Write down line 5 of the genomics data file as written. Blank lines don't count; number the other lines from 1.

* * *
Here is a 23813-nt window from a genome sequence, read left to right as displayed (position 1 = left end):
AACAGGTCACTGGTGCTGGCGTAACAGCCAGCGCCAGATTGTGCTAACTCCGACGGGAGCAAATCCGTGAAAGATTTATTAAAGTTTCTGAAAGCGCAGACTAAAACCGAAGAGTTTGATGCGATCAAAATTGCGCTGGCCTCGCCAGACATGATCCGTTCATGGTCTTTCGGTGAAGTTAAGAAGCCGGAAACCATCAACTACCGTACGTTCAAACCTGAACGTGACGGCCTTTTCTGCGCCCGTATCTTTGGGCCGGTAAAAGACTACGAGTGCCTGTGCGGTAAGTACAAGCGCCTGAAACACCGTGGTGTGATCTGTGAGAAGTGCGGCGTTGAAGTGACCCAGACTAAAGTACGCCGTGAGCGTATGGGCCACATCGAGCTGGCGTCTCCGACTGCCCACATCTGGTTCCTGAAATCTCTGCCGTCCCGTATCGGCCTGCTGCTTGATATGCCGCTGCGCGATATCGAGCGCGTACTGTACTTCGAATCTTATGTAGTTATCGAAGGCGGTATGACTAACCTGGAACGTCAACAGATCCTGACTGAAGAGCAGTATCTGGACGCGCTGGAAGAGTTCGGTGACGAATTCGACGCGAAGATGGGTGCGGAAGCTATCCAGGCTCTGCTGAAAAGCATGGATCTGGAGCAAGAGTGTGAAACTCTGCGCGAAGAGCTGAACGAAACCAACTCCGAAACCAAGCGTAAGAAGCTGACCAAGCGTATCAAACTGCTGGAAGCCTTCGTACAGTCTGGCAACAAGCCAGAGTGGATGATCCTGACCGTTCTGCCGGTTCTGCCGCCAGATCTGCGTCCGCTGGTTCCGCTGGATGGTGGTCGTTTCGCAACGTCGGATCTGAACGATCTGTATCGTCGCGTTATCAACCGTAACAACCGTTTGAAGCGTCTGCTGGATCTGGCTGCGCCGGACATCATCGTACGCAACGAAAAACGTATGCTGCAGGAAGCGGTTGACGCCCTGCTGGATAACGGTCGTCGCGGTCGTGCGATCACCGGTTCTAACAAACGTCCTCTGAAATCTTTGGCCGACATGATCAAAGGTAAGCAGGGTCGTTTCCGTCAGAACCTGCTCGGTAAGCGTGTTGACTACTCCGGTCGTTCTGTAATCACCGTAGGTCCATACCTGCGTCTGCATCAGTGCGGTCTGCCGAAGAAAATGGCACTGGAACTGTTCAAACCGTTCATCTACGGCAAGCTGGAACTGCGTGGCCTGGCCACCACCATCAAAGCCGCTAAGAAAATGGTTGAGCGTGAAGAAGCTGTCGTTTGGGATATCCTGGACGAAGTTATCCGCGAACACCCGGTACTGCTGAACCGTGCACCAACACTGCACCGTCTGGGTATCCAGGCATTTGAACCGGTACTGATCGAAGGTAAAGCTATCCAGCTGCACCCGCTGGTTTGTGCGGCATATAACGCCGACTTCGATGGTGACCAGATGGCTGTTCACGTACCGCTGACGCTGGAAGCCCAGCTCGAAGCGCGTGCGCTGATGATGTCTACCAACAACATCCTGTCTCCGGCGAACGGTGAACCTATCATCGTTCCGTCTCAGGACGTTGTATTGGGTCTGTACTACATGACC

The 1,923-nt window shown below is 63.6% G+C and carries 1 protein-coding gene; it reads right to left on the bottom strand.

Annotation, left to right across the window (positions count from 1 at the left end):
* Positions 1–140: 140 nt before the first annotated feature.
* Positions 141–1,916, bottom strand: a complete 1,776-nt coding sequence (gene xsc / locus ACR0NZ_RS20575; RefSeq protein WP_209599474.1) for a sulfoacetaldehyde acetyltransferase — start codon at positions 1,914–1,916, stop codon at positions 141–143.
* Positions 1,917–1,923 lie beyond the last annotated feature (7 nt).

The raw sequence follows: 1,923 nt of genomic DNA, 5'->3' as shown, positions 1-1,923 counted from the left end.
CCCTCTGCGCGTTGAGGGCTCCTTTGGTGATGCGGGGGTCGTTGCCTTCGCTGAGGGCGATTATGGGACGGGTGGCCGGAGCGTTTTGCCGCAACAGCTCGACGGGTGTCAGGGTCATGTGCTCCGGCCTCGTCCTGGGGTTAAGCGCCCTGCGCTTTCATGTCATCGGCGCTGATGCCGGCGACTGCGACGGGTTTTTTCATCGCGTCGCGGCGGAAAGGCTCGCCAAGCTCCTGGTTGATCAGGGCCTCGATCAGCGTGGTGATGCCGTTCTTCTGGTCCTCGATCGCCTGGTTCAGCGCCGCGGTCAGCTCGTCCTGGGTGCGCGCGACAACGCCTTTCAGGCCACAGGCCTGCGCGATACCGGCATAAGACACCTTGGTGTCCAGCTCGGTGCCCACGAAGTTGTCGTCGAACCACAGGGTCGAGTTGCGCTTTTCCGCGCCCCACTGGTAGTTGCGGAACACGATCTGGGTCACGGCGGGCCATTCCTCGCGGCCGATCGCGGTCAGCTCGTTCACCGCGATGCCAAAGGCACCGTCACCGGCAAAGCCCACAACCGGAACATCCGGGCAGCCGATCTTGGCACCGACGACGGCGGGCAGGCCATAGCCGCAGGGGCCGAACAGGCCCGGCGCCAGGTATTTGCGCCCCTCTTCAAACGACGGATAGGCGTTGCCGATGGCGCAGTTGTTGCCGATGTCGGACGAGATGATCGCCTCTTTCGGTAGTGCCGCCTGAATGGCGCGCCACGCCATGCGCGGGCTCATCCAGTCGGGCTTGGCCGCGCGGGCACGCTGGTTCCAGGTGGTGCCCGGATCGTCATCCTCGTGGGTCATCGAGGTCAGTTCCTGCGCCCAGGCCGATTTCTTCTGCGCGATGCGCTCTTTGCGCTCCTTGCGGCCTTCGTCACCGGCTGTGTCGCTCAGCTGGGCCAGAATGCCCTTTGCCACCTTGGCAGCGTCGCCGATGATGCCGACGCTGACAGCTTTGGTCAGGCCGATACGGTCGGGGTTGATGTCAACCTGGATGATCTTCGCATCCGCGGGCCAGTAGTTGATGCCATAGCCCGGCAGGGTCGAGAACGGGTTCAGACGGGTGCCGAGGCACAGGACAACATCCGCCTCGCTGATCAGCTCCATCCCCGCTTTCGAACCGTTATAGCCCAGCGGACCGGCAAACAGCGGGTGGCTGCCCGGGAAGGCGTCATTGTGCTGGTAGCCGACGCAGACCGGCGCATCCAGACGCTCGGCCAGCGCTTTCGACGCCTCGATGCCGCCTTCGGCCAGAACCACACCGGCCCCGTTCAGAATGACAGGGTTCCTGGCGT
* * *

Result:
* Positions 1–140: 140 nt before the first annotated feature.